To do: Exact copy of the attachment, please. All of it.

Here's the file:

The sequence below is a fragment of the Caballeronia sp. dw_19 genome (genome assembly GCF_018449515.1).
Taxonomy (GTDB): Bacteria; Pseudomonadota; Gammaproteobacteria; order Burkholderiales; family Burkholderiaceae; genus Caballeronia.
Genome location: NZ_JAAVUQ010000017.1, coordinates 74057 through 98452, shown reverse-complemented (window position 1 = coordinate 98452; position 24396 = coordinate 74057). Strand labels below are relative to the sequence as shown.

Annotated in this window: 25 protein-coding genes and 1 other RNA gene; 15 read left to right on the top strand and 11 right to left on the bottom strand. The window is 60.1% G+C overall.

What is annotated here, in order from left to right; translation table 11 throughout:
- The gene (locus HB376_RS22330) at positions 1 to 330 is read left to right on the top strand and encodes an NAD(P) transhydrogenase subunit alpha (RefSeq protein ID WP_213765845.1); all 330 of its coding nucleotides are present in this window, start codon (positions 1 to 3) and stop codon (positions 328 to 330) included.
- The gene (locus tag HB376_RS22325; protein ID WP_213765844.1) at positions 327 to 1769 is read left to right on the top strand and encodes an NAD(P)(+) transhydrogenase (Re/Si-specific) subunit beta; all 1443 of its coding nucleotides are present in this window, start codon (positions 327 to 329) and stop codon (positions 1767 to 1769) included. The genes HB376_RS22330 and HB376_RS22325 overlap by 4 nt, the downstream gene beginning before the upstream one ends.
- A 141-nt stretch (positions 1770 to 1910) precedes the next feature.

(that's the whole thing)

The sequence below is a fragment of the Caballeronia sp. dw_19 genome (genome assembly GCF_018449515.1).
Taxonomy (GTDB): Bacteria; Pseudomonadota; Gammaproteobacteria; order Burkholderiales; family Burkholderiaceae; genus Caballeronia.
Genome location: NZ_JAAVUQ010000017.1, coordinates 74057 through 98452, shown reverse-complemented (window position 1 = coordinate 98452; position 24396 = coordinate 74057). Strand labels below are relative to the sequence as shown.

Annotated in this window: 25 protein-coding genes and 1 other RNA gene; 15 read left to right on the top strand and 11 right to left on the bottom strand. The window is 60.1% G+C overall.

What is annotated here, in order from left to right; translation table 11 throughout:
- The gene (locus HB376_RS22330) at positions 1 to 330 is read left to right on the top strand and encodes an NAD(P) transhydrogenase subunit alpha (RefSeq protein ID WP_213765845.1); all 330 of its coding nucleotides are present in this window, start codon (positions 1 to 3) and stop codon (positions 328 to 330) included.
- The gene (locus tag HB376_RS22325; protein ID WP_213765844.1) at positions 327 to 1769 is read left to right on the top strand and encodes an NAD(P)(+) transhydrogenase (Re/Si-specific) subunit beta; all 1443 of its coding nucleotides are present in this window, start codon (positions 327 to 329) and stop codon (positions 1767 to 1769) included. The genes HB376_RS22330 and HB376_RS22325 overlap by 4 nt, the downstream gene beginning before the upstream one ends.
- A 141-nt stretch (positions 1770 to 1910) precedes the next feature.